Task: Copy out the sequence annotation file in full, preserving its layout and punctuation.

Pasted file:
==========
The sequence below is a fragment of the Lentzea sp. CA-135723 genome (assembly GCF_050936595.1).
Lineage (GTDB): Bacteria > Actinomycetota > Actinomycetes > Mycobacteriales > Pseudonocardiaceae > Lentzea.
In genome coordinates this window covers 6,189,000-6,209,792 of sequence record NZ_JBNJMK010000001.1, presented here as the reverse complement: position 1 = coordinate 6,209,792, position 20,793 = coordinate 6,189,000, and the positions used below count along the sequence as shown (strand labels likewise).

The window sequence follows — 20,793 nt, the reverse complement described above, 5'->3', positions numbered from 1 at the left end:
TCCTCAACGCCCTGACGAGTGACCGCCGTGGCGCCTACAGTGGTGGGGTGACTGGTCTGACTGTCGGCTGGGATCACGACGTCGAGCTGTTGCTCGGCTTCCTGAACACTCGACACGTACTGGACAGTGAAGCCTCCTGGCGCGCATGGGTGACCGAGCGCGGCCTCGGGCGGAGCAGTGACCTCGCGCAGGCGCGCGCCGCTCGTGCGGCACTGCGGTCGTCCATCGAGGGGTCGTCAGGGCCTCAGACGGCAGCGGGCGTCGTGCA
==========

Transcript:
The sequence below is a fragment of the Lentzea sp. CA-135723 genome (assembly GCF_050936595.1).
Lineage (GTDB): Bacteria > Actinomycetota > Actinomycetes > Mycobacteriales > Pseudonocardiaceae > Lentzea.
In genome coordinates this window covers 6,189,000-6,209,792 of sequence record NZ_JBNJMK010000001.1, presented here as the reverse complement: position 1 = coordinate 6,209,792, position 20,793 = coordinate 6,189,000, and the positions used below count along the sequence as shown (strand labels likewise).

The window sequence follows — 20,793 nt, the reverse complement described above, 5'->3', positions numbered from 1 at the left end:
TCCTCAACGCCCTGACGAGTGACCGCCGTGGCGCCTACAGTGGTGGGGTGACTGGTCTGACTGTCGGCTGGGATCACGACGTCGAGCTGTTGCTCGGCTTCCTGAACACTCGACACGTACTGGACAGTGAAGCCTCCTGGCGCGCATGGGTGACCGAGCGCGGCCTCGGGCGGAGCAGTGACCTCGCGCAGGCGCGCGCCGCTCGTGCGGCACTGCGGTCGTCCATCGAGGGGTCGTCAGGGCCTCAGACGGCAGCGGGCGTCGTGCA